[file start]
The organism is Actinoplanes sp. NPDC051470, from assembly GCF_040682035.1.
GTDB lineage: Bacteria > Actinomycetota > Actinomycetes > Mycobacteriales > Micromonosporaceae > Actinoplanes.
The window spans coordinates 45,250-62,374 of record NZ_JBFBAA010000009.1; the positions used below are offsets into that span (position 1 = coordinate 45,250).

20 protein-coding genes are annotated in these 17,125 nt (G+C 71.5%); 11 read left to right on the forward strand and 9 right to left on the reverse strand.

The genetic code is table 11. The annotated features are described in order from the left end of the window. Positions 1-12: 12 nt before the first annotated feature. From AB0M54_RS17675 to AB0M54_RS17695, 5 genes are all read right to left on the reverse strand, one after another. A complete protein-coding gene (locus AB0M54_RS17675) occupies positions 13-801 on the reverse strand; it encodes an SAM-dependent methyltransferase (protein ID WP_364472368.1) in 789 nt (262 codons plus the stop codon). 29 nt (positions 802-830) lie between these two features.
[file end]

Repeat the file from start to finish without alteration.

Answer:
The organism is Actinoplanes sp. NPDC051470, from assembly GCF_040682035.1.
GTDB lineage: Bacteria > Actinomycetota > Actinomycetes > Mycobacteriales > Micromonosporaceae > Actinoplanes.
The window spans coordinates 45,250-62,374 of record NZ_JBFBAA010000009.1; the positions used below are offsets into that span (position 1 = coordinate 45,250).

20 protein-coding genes are annotated in these 17,125 nt (G+C 71.5%); 11 read left to right on the forward strand and 9 right to left on the reverse strand.

The genetic code is table 11. The annotated features are described in order from the left end of the window. Positions 1-12: 12 nt before the first annotated feature. From AB0M54_RS17675 to AB0M54_RS17695, 5 genes are all read right to left on the reverse strand, one after another. A complete protein-coding gene (locus AB0M54_RS17675) occupies positions 13-801 on the reverse strand; it encodes an SAM-dependent methyltransferase (protein ID WP_364472368.1) in 789 nt (262 codons plus the stop codon). 29 nt (positions 802-830) lie between these two features.